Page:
Who Drafted the Charter?

The Women’s Charter was probably drafted by Ray Alexander and Hilda Watts, the co-organisers of the conference with contributions from the delegates to the conference. The official “Report on the first National Conference of Women” mentioned nearly 150 women in attendance whilst in a letter from Alexander to Watts stipulates 137 delegates. The charter was a two-and-a half page document which formed a manifesto of the ideas that came out of the inaugural conference. The charter identified the women’s movement completely within the national liberation movement. 

The known delegates to the conference are listed in this table below.

  1. Dora Tamana – ANC WL, Retreat Women’s Vigilance Association.
  2. Esther Nose – Retreat Women’s Vigilance Association.
  3. Emma Raxone – Nyanga Women’s Vigilance Association.
  4. Albertina Gwenkane – Nyanga Women’s Association.
  5. Rosie Mpetha – Nyanga Women’s Association.
  6. Annie Silinga – ANCWL, Langa Women’s Vigilance Association.
  7. Winfred Seqwana – ANCWL, Langa Women’s Vigilance Association.
  8. Gladys Smith – Cape Housewives’ Leagues.
  9. Katie White – Guardian Christmas Club.
  10. Hetty McLeod – Cape Factory Workers’ Committee.
  11. Hilda Lotz
  12. Freda von Rheda – Food and Canning Workers’ Union.
  13. Mabel Jones- African Food and Canning Workers Union, Worcester.
  14. Elizabeth Mafikeng – African Food and Canning Workers Union, Paarl.
  15. Betty Kearus/T. Steenkamp –African Food and Canning Workers Union, Paarl.
  16. Ray Alexander – COD.
  17. Cecilia Rosier – COD.
  18. Cecilia A.N. Kuse – ANCWL
  19. Fatima Meer- SAIC
  20. Bertha Mkhize – ANCWL
  21. Henrietta Ostrich – African Women’s Association
  22. Martha Nqxesha- African Food Canning Workers Union
  23. Hetty du Preez –Garment Workers’ Union, no.2
  24. Lillian Ngoyi- ANCWL
  25. Rica Hodgson – COD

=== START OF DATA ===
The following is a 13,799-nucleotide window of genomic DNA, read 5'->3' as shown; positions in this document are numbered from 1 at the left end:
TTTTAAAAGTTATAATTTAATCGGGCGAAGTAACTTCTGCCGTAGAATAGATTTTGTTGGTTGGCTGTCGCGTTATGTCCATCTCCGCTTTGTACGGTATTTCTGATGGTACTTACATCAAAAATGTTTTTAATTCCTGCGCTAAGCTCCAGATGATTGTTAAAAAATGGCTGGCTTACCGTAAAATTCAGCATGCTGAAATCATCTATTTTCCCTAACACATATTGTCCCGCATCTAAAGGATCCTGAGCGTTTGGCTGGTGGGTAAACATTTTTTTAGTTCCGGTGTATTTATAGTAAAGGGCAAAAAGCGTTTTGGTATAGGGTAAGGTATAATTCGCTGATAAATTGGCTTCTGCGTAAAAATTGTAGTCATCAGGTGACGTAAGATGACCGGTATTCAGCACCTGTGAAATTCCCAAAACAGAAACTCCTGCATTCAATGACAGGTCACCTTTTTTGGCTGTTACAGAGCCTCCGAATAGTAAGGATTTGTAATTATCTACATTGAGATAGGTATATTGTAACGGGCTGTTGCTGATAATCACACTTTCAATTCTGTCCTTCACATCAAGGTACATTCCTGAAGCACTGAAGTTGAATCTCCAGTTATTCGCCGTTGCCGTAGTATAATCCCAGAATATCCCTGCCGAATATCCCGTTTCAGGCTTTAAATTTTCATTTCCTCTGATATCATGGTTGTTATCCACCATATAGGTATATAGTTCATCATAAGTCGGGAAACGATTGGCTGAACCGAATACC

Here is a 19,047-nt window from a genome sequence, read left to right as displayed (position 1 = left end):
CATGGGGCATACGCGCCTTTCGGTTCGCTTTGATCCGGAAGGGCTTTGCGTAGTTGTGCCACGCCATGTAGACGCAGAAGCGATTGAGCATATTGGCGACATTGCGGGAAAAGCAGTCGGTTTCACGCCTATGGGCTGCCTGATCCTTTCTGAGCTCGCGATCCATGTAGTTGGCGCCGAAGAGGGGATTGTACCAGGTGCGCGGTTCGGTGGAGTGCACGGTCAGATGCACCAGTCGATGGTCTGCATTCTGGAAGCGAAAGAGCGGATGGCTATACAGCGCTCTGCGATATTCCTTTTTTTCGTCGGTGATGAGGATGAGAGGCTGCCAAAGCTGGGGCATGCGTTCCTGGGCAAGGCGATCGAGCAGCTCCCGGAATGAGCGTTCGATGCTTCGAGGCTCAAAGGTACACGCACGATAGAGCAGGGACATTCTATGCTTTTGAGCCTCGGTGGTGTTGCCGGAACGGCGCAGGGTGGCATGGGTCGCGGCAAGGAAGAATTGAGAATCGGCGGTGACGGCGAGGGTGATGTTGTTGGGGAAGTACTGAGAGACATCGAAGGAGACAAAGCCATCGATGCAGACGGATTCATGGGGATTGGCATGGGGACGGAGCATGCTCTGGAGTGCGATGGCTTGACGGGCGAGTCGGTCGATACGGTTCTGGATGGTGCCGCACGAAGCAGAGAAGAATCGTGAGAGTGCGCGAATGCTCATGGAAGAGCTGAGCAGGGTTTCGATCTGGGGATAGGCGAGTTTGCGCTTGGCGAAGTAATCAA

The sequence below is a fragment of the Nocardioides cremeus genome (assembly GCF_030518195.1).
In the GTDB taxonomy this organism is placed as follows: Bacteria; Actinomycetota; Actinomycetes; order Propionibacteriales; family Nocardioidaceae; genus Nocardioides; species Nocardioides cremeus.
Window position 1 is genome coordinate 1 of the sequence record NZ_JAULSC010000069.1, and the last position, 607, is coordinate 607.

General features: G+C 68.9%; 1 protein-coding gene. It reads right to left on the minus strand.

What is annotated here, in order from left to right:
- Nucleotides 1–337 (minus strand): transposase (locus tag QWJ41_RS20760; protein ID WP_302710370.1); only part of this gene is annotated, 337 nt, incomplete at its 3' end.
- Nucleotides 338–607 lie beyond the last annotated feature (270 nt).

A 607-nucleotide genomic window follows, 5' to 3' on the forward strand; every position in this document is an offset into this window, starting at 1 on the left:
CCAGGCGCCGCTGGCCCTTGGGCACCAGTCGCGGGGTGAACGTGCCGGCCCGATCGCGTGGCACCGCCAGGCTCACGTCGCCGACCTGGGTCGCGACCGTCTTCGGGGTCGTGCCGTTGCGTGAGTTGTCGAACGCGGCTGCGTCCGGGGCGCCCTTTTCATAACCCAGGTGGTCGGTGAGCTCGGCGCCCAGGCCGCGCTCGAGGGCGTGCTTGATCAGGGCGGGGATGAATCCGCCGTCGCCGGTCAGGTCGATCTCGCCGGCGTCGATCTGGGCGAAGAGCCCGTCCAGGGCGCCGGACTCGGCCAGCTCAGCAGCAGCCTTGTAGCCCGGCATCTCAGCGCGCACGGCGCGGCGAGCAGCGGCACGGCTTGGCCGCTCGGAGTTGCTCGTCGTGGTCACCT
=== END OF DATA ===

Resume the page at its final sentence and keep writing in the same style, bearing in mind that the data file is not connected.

26. Rahima Moosa – SAIC
  27. Helen Joseph – COD
  28. Ida Mtwana – ANCWL
  29. Josie Palmer – Transvaal All-Women’s Union
  30. Hilda Watts – COD
  31. Amina Cachalia – SAIC
  32. Sister M.F. Thompson – ANCWL
  33. Florence Matomela – ANCWL

Extract from: Walker C, Women and Resistance in South Africa (1982), Onyx Press Ltd, London


Audio Visual

President Mandela gives his State of the Nation address in Parliament. Mandela ends his address with the words, “Let us all get down to work”.

“We must construct that people-centred society of freedom in such a manner that it guarantees the political and the human rights of all our citizens.”– President Mandela, extract from State of the Nation Address, 24 May 1994

President Nelson Mandela announces his cabinet. It includes members of the African National Congress, National Party and Inkatha Freedom Party.

“There was pride in serving in the first democratic government in South Africa, and then the additional pride of serving under the iconic leadership of Nelson Mandela … [He] represented the hopes of not just our country, but of oppressed, marginalised and the poor in the world.”– Jay Naidoo, then Minister of RDP housing
“We place our vision of a new constitutional order for South Africa on the table not as conquerors, prescribing to the conquered. We speak as fellow citizens to heal the wounds of the past with the intent of constructing a new order based on justice for all.”– President Nelson Mandela, 10 May 1994